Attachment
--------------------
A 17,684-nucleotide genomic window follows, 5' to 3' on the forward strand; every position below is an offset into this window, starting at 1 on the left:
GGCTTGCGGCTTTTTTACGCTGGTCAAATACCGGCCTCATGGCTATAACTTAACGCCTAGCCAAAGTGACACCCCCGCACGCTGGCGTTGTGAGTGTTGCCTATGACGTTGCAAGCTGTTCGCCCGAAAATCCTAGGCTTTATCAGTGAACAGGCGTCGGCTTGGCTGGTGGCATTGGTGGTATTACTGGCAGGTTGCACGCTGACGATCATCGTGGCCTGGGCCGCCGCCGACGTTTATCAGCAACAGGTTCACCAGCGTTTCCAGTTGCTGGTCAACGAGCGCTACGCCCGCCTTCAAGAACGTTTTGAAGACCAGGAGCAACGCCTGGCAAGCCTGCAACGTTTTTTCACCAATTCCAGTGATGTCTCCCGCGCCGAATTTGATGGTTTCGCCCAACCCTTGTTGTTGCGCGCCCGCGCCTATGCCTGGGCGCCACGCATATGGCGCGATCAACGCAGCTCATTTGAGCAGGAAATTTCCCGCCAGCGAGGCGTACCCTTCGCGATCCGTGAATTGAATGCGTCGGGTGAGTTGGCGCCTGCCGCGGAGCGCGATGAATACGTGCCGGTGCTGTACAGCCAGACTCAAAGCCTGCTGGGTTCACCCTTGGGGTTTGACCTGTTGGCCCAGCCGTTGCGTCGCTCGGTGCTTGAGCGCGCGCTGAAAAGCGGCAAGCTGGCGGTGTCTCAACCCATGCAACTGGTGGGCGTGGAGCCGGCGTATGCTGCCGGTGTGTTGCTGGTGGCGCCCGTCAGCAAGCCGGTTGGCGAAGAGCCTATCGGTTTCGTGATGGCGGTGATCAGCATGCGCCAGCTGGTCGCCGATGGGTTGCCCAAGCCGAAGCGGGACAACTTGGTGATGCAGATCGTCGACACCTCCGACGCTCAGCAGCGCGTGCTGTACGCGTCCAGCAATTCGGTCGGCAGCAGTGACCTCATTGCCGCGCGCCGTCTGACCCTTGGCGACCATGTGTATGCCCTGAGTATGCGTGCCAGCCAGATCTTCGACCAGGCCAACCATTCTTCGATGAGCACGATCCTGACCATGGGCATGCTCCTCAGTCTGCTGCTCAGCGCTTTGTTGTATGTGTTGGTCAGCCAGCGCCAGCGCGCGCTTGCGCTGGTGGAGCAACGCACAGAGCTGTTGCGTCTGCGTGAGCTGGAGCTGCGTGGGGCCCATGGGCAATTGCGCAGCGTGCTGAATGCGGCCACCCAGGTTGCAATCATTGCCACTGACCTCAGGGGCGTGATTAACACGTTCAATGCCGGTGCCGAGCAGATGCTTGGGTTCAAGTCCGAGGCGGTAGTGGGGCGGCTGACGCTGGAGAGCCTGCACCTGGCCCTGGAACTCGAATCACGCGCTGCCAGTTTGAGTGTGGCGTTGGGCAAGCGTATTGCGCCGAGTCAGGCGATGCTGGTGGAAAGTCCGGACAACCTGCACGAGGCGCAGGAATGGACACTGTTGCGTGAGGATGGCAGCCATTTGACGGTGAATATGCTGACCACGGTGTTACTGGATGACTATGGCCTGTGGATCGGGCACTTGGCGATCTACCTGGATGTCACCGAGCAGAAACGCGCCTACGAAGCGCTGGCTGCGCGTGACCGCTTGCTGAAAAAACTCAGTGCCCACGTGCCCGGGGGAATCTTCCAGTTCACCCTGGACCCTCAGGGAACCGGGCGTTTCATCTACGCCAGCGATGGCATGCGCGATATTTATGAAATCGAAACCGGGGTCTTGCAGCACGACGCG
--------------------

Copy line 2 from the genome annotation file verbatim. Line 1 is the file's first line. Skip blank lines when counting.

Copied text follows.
GGCTTGCGGCTTTTTTACGCTGGTCAAATACCGGCCTCATGGCTATAACTTAACGCCTAGCCAAAGTGACACCCCCGCACGCTGGCGTTGTGAGTGTTGCCTATGACGTTGCAAGCTGTTCGCCCGAAAATCCTAGGCTTTATCAGTGAACAGGCGTCGGCTTGGCTGGTGGCATTGGTGGTATTACTGGCAGGTTGCACGCTGACGATCATCGTGGCCTGGGCCGCCGCCGACGTTTATCAGCAACAGGTTCACCAGCGTTTCCAGTTGCTGGTCAACGAGCGCTACGCCCGCCTTCAAGAACGTTTTGAAGACCAGGAGCAACGCCTGGCAAGCCTGCAACGTTTTTTCACCAATTCCAGTGATGTCTCCCGCGCCGAATTTGATGGTTTCGCCCAACCCTTGTTGTTGCGCGCCCGCGCCTATGCCTGGGCGCCACGCATATGGCGCGATCAACGCAGCTCATTTGAGCAGGAAATTTCCCGCCAGCGAGGCGTACCCTTCGCGATCCGTGAATTGAATGCGTCGGGTGAGTTGGCGCCTGCCGCGGAGCGCGATGAATACGTGCCGGTGCTGTACAGCCAGACTCAAAGCCTGCTGGGTTCACCCTTGGGGTTTGACCTGTTGGCCCAGCCGTTGCGTCGCTCGGTGCTTGAGCGCGCGCTGAAAAGCGGCAAGCTGGCGGTGTCTCAACCCATGCAACTGGTGGGCGTGGAGCCGGCGTATGCTGCCGGTGTGTTGCTGGTGGCGCCCGTCAGCAAGCCGGTTGGCGAAGAGCCTATCGGTTTCGTGATGGCGGTGATCAGCATGCGCCAGCTGGTCGCCGATGGGTTGCCCAAGCCGAAGCGGGACAACTTGGTGATGCAGATCGTCGACACCTCCGACGCTCAGCAGCGCGTGCTGTACGCGTCCAGCAATTCGGTCGGCAGCAGTGACCTCATTGCCGCGCGCCGTCTGACCCTTGGCGACCATGTGTATGCCCTGAGTATGCGTGCCAGCCAGATCTTCGACCAGGCCAACCATTCTTCGATGAGCACGATCCTGACCATGGGCATGCTCCTCAGTCTGCTGCTCAGCGCTTTGTTGTATGTGTTGGTCAGCCAGCGCCAGCGCGCGCTTGCGCTGGTGGAGCAACGCACAGAGCTGTTGCGTCTGCGTGAGCTGGAGCTGCGTGGGGCCCATGGGCAATTGCGCAGCGTGCTGAATGCGGCCACCCAGGTTGCAATCATTGCCACTGACCTCAGGGGCGTGATTAACACGTTCAATGCCGGTGCCGAGCAGATGCTTGGGTTCAAGTCCGAGGCGGTAGTGGGGCGGCTGACGCTGGAGAGCCTGCACCTGGCCCTGGAACTCGAATCACGCGCTGCCAGTTTGAGTGTGGCGTTGGGCAAGCGTATTGCGCCGAGTCAGGCGATGCTGGTGGAAAGTCCGGACAACCTGCACGAGGCGCAGGAATGGACACTGTTGCGTGAGGATGGCAGCCATTTGACGGTGAATATGCTGACCACGGTGTTACTGGATGACTATGGCCTGTGGATCGGGCACTTGGCGATCTACCTGGATGTCACCGAGCAGAAACGCGCCTACGAAGCGCTGGCTGCGCGTGACCGCTTGCTGAAAAAACTCAGTGCCCACGTGCCCGGGGGAATCTTCCAGTTCACCCTGGACCCTCAGGGAACCGGGCGTTTCATCTACGCCAGCGATGGCATGCGCGATATTTATGAAATCGAAACCGGGGTCTTGCAGCACGACGCG